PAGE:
Technology Roadmaps are Essential for Success

“A goal without a plan is just a wish” - Antoine de Saint-Exupéry

For any technology department, group, or organization to be successful long-term they must develop and use a technology plan. This plan is often frequently referred to as a technology roadmap. When designed and used correctly, this roadmap can be a helpful tool for aligning resources, setting priorities, and communicating with relevant stakeholders.

A roadmap can be an excellent tool for technology leaders to use so that everyone understands the priorities and remain focused on the right tasks. As the demand for health IT solutions continues to increase, it can be overwhelming for the staff to keep up with project requests and increased workload. Just as a rudder on a sailboat can help steer the boat when the wind hits the sails, a roadmap can be used to ensure the team stays on course, even in the midst of difficulty and change.

In addition to benefits the team can derive from having a roadmap, it can be an excellent tool for technology leaders to use when working with the business. Stakeholders can review the roadmap to understand better when various projects are scheduled to start and when they will be completed. This can help IT leaders be more customer-focused by answering more definitively “when” rather than saying “no” or “sometime”. It is always easier to plan for something if we understand when as opposed to not knowing dates or timeframes. Having projects listed on a roadmap can also reinforce to stakeholders that their requests will be taken seriously and that there is a plan to address their needs.

While a technology roadmap can look very different from organization-to-organization, there are some key elements that a technology plan must have to be successful:

Needs to Align with the Business 

A technology roadmap must align with the business objectives for it to be effective. This is one of the reasons why it is so essential for the CIO to be a part of the strategic planning process. 

A roadmap developed in a vacuum, without taking into account the strategic objectives of the organization, is doomed to fail.

An effective roadmap requires active input from all key stakeholders, not just clinical or administrative. It is easy for a roadmap to become skewed towards a specific area or initiative if all of the key stakeholders are not involved. For example, an organization can focus solely on clinical areas while ignoring other organizational needs such as HR systems, supply chain, etc. CIO’s also need to avoid focusing on specific IT projects while excluding other critical IT areas. I have seen examples where CIO’s can become so focused on their “favorite” projects that all of the funding and planning go towards these initiatives and critical areas such as IT infrastructure or IT security are neglected (much to the future detriment of the organization).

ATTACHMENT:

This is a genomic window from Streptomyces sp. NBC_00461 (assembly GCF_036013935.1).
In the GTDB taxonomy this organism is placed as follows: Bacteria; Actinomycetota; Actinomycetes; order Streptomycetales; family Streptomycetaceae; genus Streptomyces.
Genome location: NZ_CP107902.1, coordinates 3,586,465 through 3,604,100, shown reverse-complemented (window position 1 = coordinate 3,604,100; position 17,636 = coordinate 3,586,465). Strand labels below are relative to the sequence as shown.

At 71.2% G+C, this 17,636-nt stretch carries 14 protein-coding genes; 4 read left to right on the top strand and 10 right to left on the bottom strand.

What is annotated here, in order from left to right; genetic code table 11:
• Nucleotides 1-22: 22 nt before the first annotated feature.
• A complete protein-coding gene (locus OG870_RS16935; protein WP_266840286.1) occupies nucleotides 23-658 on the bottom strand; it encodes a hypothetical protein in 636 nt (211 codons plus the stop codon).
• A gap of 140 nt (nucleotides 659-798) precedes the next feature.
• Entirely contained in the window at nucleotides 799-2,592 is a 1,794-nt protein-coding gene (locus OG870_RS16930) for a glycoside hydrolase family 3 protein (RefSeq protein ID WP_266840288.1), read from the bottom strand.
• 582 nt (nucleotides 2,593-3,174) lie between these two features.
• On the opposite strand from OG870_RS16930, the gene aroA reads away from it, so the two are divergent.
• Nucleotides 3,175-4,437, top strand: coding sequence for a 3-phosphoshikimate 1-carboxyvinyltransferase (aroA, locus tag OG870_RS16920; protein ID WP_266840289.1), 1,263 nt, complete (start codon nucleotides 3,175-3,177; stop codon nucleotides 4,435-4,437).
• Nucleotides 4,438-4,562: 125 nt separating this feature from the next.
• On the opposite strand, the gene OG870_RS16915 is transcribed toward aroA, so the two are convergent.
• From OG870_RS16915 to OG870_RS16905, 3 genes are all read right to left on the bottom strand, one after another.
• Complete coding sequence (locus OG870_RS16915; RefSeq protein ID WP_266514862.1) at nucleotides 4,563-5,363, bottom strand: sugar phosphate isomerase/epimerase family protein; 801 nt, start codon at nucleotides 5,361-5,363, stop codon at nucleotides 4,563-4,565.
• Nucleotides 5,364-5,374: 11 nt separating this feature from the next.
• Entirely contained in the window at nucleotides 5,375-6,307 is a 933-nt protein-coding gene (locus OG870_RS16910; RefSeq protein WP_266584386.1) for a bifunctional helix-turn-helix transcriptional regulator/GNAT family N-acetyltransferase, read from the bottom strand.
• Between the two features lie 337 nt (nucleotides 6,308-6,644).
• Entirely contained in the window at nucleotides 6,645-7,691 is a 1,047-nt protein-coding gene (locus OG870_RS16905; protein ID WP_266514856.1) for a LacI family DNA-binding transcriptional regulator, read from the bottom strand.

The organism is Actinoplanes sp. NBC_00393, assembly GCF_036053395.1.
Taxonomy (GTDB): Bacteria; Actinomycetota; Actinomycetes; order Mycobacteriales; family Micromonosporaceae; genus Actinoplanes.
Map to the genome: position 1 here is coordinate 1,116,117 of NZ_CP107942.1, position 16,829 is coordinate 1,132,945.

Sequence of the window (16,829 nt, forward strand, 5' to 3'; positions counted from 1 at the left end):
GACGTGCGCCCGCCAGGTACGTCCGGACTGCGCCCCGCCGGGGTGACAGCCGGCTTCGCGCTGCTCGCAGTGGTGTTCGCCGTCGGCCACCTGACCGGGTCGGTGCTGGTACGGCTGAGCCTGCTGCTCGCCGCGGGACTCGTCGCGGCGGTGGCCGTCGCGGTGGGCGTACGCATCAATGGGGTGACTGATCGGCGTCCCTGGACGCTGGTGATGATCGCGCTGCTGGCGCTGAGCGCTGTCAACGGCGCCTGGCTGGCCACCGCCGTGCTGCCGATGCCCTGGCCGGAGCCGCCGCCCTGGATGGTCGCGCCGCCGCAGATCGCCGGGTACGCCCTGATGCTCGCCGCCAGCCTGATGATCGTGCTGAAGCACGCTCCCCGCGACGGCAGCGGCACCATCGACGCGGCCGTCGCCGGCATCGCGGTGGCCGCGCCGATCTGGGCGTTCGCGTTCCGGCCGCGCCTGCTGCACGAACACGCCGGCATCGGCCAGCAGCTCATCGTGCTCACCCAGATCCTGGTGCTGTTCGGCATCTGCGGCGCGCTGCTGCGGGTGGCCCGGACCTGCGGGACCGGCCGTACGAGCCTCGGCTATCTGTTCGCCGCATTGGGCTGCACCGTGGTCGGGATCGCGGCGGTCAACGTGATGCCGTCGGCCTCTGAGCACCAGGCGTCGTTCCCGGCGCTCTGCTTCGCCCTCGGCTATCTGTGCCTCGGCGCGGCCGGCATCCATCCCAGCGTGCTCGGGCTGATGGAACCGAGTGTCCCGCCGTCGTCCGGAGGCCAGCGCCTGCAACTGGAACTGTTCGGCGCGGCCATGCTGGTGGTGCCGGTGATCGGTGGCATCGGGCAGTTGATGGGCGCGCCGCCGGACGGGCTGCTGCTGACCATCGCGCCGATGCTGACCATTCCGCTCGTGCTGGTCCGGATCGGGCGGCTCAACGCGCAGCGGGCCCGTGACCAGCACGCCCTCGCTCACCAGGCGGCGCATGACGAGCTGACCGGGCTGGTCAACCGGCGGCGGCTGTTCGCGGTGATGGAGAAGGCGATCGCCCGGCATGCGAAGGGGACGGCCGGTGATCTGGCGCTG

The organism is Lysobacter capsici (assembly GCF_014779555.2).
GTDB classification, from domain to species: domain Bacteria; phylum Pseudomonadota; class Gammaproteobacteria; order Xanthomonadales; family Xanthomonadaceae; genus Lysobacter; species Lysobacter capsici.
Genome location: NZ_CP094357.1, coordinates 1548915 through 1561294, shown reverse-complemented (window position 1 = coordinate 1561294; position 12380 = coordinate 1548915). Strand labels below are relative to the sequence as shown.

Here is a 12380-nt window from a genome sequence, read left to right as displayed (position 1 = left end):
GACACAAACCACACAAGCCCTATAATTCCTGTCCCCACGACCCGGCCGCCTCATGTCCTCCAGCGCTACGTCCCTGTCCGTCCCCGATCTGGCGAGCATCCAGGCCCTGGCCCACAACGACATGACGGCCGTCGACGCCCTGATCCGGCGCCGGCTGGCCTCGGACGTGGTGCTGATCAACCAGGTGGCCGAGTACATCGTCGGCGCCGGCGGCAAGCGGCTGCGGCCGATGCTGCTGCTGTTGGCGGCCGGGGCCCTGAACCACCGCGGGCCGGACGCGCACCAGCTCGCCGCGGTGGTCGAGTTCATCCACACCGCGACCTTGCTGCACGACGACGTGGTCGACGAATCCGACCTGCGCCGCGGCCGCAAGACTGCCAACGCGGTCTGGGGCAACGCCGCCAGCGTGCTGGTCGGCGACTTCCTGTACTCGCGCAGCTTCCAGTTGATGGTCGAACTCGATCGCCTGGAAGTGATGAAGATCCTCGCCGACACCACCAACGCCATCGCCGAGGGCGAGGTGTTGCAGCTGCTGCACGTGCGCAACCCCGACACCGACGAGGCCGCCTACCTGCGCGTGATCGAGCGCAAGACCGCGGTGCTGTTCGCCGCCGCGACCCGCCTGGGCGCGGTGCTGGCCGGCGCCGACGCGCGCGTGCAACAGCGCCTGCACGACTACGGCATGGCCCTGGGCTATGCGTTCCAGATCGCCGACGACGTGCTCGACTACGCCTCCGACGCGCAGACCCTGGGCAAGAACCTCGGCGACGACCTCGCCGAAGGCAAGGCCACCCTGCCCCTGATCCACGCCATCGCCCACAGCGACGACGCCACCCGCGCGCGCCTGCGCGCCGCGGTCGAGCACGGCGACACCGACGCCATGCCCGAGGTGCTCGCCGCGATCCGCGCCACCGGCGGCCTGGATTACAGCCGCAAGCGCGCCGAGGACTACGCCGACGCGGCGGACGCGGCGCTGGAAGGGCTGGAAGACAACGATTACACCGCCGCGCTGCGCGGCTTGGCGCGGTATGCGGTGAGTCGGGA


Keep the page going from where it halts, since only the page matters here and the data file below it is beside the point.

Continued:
Clear to Understand

For any plan (technology or otherwise) to be effective, it must be easy to understand. Technology can be confusing enough for others outside of IT without adding “tech speak” to the roadmap. 

> A roadmap should be very easy to understand at all levels of the organization. 

Ideally, you should be able to use the same roadmap when presenting to the Board of Directors as you would while sharing with various stakeholders in your organization. 

One way to add clarity to a roadmap is to determine what projects are important to include and exclude all others. At any given time, IT teams can easily have 100+ projects in-flight or queued up to work on. If each of these projects are added to the project list, it will become too cluttered, and the projects that were important to highlight will get lost. 

Must be Flexible and Updated Regularly

One thing is for certain in healthcare, and that is change. 

If your roadmap is so rigid that it does not allow for change, it will quickly become stale and ineffective. 

It is important to guard against becoming so strict that the plan ends up taking precedence over the business objectives that changed somewhere along the way. If the plan gets out of lockstep with the business, the plan needs to re-align to the business, not the other way around. Technology enables the business objectives, and the roadmap should reflect this at all times.

Because healthcare is changing so rapidly, it is important to review the roadmap and make any necessary updates. Depending on your organization, this could be every month, quarter or year. This can be especially important during budget planning season to make sure the budgets align with the plan for the next year. If budgets change, the roadmap will likely need to be updated to reflect the new fiscal reality.

Technology roadmaps are an essential tool that CIO’s must create and use as a way to communicate where technology is headed. Success takes careful planning and the ability to remain nimble in the face of change. This is especially true as the healthcare industry is driven to change by both internal and external pressures. To quote Yogi Berra, “If you don’t know where you are going, you might wind up someplace else”.

“Success doesn’t just happen. It’s planned for” -Anonymous